Integrating architecture and interior design by Bossley Architects

Dining room

Bagged brick walls and cedar window screens give texture to the dining room.

Architect Andrea Bell and interior designer Karen Ngan Kee discuss how architecture and interior design can work to create a seamless whole.

When approaching a project, we don’t bring a ‘house style’. As an architect-interior designer team, each project is entirely unique. We absorb our client’s values, needs and wants. We examine the site and its wider location. Then we see how we can challenge expectations to fully realise the potential in the project.

There is no sense of separation between the interior and exterior. Our ideas, materials, textures and forms for the building outside impact directly on the interior. Our role is to integrate both into a flowing, functional whole.

The cedar exterior weathers over time.

Cedar cladding and modernist forms reflect the design influences of the clients.

In this particular case, the clients have a beautiful collection of 50s furniture, art and ceramics plus an appreciation for the architecture of that period. This became the starting point for design and influenced every level of work.

The exterior materials flow into the interior of the building, providing both continuity and a sense of defining form for the house. The cedar cladding that wraps from the entry into the stairwell demonstrates this as well as creating an attractive, warm texture for the entrance. The clients also had a fondness for bagged brick, so we combined this with a narrow vertical cedar board as contrast.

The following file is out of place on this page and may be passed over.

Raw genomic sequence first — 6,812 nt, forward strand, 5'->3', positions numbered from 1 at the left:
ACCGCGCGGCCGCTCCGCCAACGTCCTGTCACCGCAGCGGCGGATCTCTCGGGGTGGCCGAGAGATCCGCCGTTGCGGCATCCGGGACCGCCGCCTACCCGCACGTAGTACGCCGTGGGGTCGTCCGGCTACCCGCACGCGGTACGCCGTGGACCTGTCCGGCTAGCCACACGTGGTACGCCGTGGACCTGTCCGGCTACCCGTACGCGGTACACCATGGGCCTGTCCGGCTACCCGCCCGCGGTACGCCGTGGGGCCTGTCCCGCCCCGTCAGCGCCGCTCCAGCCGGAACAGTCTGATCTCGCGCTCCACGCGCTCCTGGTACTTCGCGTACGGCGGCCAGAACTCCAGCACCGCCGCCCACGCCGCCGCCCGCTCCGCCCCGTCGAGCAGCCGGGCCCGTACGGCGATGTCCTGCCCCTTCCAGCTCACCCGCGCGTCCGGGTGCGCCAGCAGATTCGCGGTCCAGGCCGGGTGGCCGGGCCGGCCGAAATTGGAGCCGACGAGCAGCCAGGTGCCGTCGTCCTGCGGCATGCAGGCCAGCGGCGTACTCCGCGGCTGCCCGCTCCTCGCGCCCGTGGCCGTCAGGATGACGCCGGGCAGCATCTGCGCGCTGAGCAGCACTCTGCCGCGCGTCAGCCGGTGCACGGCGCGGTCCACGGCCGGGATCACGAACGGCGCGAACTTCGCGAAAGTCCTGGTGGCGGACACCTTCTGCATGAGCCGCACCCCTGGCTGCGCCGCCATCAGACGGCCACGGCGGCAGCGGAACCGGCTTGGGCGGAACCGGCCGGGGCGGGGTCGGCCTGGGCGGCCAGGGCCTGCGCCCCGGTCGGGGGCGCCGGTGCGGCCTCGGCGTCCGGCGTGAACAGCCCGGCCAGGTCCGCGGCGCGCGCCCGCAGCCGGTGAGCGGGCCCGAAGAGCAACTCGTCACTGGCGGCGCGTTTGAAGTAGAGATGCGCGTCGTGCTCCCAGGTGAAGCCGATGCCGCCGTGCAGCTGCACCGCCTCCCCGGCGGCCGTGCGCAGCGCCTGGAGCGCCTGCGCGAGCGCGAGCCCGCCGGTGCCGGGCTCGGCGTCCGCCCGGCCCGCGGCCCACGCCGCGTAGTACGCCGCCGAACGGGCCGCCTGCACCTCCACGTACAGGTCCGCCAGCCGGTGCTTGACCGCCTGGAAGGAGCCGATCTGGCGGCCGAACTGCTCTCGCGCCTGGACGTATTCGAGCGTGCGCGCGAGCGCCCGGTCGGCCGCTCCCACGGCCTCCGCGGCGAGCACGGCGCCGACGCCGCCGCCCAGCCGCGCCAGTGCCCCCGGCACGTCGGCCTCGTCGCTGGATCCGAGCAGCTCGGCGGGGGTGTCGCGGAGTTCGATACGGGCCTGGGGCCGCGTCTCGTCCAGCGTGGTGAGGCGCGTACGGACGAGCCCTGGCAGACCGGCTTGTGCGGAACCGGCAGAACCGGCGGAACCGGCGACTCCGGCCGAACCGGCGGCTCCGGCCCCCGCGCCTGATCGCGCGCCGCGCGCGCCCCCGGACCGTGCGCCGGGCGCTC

These defined a basis for choosing other interior materials such as the rich red jarrah timber floor of the entry and stair. Honey-coloured hoop pine cabinetry and ceiling lining provided another link back to architecture and furniture styles of the fifties.

The timber is then balanced by a honed concrete floor. This has both a functional and aesthetic purpose. Its efficient thermal mass means it absorbs solar heat during the day then releases this during the cooler night.
Using this pattern, we gradually build our materials palette, which we regularly refer back to and refine throughout the process.

All materials are considered for their appearance, durability, cost, serviceability, sustainability plus how they relate to adjacent materials and the overall concept. One thing we discovered along the way is that two relatively simple materials that appear ordinary by themselves, can combine together to create an incredibly rich and textured effect.

An example of this is the hanging screen of galvanised steel conveyor belt mesh that hangs between the open riser jarrah and steel stair.This ‘ordinary’ material comes into its own reinforcing the idea of layering and screening that begins on the front of the building.

Front entry and stairwell.

The entry and stairwell are screened from the street with opaque glass and timber louvres creating a play of light.

Play of light

The play and modulation of natural light is an important aspect of integrating architecture with interior design. The cedar screen at the front of the building both provides an element of privacy and casts a series of shadows into the interior through the translucent glass. The form of these shadows changes through the day with the movement of the sun. At night, they create a sculptural light box.

Artificial light is also important. However neither of us are fans of a ceiling that is peppered with down lights. Such an arrangement smothers the space in even light, robbing it of any sense of shadow and illumination.

In this project, we had a beautiful plywood ceiling. We wanted to keep this looking as clean as possible so we applied artificial light in a way that enhanced the architecture. In addition, our clients had some original period light fittings that they asked be incorporated into the design. These were a pair of perforated, spun aluminium lights plus a set of original Louis Poulsen PH lights. They also acquired some new fittings such as the Bocci lights. We happily integrated them all into a lighting plan, complete with unobtrusive, wall-mounted uplights.